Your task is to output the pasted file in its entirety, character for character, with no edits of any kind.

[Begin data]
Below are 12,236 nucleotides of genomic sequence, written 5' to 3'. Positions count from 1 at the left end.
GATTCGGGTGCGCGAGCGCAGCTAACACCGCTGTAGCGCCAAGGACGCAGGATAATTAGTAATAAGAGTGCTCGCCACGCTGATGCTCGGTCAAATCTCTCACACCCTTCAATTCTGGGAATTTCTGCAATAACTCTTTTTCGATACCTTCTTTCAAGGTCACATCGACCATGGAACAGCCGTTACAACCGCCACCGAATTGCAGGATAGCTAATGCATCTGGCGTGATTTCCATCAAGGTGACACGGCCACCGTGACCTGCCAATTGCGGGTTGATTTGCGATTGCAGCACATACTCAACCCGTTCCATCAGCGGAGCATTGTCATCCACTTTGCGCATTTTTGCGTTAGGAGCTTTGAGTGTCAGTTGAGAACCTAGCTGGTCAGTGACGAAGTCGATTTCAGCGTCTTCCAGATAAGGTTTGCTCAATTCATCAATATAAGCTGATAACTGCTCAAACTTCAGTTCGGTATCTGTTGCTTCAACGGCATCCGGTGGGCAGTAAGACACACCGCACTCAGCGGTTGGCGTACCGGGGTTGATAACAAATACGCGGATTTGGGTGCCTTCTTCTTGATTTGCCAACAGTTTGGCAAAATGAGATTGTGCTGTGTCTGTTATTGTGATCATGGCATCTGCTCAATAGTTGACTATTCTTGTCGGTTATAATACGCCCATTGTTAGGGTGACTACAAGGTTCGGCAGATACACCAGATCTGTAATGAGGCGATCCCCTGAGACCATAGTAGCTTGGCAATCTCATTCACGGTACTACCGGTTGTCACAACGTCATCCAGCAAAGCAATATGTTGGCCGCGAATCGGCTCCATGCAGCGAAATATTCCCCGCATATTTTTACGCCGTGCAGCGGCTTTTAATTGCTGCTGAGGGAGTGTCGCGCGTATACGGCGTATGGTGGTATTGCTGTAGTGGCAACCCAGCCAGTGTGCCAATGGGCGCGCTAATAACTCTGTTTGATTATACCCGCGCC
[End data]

Below are 12,236 nucleotides of genomic sequence, written 5' to 3'. Positions count from 1 at the left end.
GATTCGGGTGCGCGAGCGCAGCTAACACCGCTGTAGCGCCAAGGACGCAGGATAATTAGTAATAAGAGTGCTCGCCACGCTGATGCTCGGTCAAATCTCTCACACCCTTCAATTCTGGGAATTTCTGCAATAACTCTTTTTCGATACCTTCTTTCAAGGTCACATCGACCATGGAACAGCCGTTACAACCGCCACCGAATTGCAGGATAGCTAATGCATCTGGCGTGATTTCCATCAAGGTGACACGGCCACCGTGACCTGCCAATTGCGGGTTGATTTGCGATTGCAGCACATACTCAACCCGTTCCATCAGCGGAGCATTGTCATCCACTTTGCGCATTTTTGCGTTAGGAGCTTTGAGTGTCAGTTGAGAACCTAGCTGGTCAGTGACGAAGTCGATTTCAGCGTCTTCCAGATAAGGTTTGCTCAATTCATCAATATAAGCTGATAACTGCTCAAACTTCAGTTCGGTATCTGTTGCTTCAACGGCATCCGGTGGGCAGTAAGACACACCGCACTCAGCGGTTGGCGTACCGGGGTTGATAACAAATACGCGGATTTGGGTGCCTTCTTCTTGATTTGCCAACAGTTTGGCAAAATGAGATTGTGCTGTGTCTGTTATTGTGATCATGGCATCTGCTCAATAGTTGACTATTCTTGTCGGTTATAATACGCCCATTGTTAGGGTGACTACAAGGTTCGGCAGATACACCAGATCTGTAATGAGGCGATCCCCTGAGACCATAGTAGCTTGGCAATCTCATTCACGGTACTACCGGTTGTCACAACGTCATCCAGCAAAGCAATATGTTGGCCGCGAATCGGCTCCATGCAGCGAAATATTCCCCGCATATTTTTACGCCGTGCAGCGGCTTTTAATTGCTGCTGAGGGAGTGTCGCGCGTATACGGCGTATGGTGGTATTGCTGTAGTGGCAACCCAGCCAGTGTGCCAATGGGCGCGCTAATAACTCTGTTTGATTATACCCGCGCC